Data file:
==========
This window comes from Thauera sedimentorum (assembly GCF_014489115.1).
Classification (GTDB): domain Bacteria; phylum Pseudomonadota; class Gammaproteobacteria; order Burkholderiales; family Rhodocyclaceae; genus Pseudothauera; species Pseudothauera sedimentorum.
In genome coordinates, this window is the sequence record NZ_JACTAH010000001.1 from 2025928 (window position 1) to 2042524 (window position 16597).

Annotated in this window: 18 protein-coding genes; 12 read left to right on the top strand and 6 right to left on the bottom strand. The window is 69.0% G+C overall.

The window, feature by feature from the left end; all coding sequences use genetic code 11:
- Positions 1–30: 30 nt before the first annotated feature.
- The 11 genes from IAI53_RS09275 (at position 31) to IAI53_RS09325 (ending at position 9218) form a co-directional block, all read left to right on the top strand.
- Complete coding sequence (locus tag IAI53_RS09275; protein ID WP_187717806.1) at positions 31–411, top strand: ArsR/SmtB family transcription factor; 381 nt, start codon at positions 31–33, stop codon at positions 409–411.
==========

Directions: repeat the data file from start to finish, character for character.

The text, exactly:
This window comes from Thauera sedimentorum (assembly GCF_014489115.1).
Classification (GTDB): domain Bacteria; phylum Pseudomonadota; class Gammaproteobacteria; order Burkholderiales; family Rhodocyclaceae; genus Pseudothauera; species Pseudothauera sedimentorum.
In genome coordinates, this window is the sequence record NZ_JACTAH010000001.1 from 2025928 (window position 1) to 2042524 (window position 16597).

Annotated in this window: 18 protein-coding genes; 12 read left to right on the top strand and 6 right to left on the bottom strand. The window is 69.0% G+C overall.

The window, feature by feature from the left end; all coding sequences use genetic code 11:
- Positions 1–30: 30 nt before the first annotated feature.
- The 11 genes from IAI53_RS09275 (at position 31) to IAI53_RS09325 (ending at position 9218) form a co-directional block, all read left to right on the top strand.
- Complete coding sequence (locus tag IAI53_RS09275; protein ID WP_187717806.1) at positions 31–411, top strand: ArsR/SmtB family transcription factor; 381 nt, start codon at positions 31–33, stop codon at positions 409–411.